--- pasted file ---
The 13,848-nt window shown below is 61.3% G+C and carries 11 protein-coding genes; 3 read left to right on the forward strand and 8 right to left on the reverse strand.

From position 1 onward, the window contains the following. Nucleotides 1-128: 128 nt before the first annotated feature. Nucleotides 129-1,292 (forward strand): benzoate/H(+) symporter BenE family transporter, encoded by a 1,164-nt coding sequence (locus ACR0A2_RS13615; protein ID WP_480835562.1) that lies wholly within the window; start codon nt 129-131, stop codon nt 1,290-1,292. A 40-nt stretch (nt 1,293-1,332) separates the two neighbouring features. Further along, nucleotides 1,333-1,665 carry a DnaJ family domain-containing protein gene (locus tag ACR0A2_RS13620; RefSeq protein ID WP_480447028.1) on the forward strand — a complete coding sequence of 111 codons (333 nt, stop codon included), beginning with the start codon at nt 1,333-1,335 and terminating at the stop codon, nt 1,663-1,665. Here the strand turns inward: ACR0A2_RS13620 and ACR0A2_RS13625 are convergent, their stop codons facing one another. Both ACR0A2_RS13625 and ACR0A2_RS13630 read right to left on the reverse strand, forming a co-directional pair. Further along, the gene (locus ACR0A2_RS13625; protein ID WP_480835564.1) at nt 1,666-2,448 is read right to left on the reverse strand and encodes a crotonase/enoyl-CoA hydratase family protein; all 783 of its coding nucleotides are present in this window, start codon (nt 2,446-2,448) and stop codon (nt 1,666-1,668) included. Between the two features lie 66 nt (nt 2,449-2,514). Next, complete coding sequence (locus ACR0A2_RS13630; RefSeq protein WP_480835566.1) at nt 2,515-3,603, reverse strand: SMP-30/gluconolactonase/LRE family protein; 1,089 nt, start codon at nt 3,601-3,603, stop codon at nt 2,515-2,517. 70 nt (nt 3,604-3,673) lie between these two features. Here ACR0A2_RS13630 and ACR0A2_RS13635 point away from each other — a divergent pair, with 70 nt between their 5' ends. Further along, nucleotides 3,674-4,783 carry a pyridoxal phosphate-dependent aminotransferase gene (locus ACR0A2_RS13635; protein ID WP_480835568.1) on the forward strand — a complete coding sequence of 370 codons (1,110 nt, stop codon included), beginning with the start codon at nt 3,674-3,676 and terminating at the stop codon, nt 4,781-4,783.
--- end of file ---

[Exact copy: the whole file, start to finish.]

The 13,848-nt window shown below is 61.3% G+C and carries 11 protein-coding genes; 3 read left to right on the forward strand and 8 right to left on the reverse strand.

From position 1 onward, the window contains the following. Nucleotides 1-128: 128 nt before the first annotated feature. Nucleotides 129-1,292 (forward strand): benzoate/H(+) symporter BenE family transporter, encoded by a 1,164-nt coding sequence (locus ACR0A2_RS13615; protein ID WP_480835562.1) that lies wholly within the window; start codon nt 129-131, stop codon nt 1,290-1,292. A 40-nt stretch (nt 1,293-1,332) separates the two neighbouring features. Further along, nucleotides 1,333-1,665 carry a DnaJ family domain-containing protein gene (locus tag ACR0A2_RS13620; RefSeq protein ID WP_480447028.1) on the forward strand — a complete coding sequence of 111 codons (333 nt, stop codon included), beginning with the start codon at nt 1,333-1,335 and terminating at the stop codon, nt 1,663-1,665. Here the strand turns inward: ACR0A2_RS13620 and ACR0A2_RS13625 are convergent, their stop codons facing one another. Both ACR0A2_RS13625 and ACR0A2_RS13630 read right to left on the reverse strand, forming a co-directional pair. Further along, the gene (locus ACR0A2_RS13625; protein ID WP_480835564.1) at nt 1,666-2,448 is read right to left on the reverse strand and encodes a crotonase/enoyl-CoA hydratase family protein; all 783 of its coding nucleotides are present in this window, start codon (nt 2,446-2,448) and stop codon (nt 1,666-1,668) included. Between the two features lie 66 nt (nt 2,449-2,514). Next, complete coding sequence (locus ACR0A2_RS13630; RefSeq protein WP_480835566.1) at nt 2,515-3,603, reverse strand: SMP-30/gluconolactonase/LRE family protein; 1,089 nt, start codon at nt 3,601-3,603, stop codon at nt 2,515-2,517. 70 nt (nt 3,604-3,673) lie between these two features. Here ACR0A2_RS13630 and ACR0A2_RS13635 point away from each other — a divergent pair, with 70 nt between their 5' ends. Further along, nucleotides 3,674-4,783 carry a pyridoxal phosphate-dependent aminotransferase gene (locus ACR0A2_RS13635; protein ID WP_480835568.1) on the forward strand — a complete coding sequence of 370 codons (1,110 nt, stop codon included), beginning with the start codon at nt 3,674-3,676 and terminating at the stop codon, nt 4,781-4,783.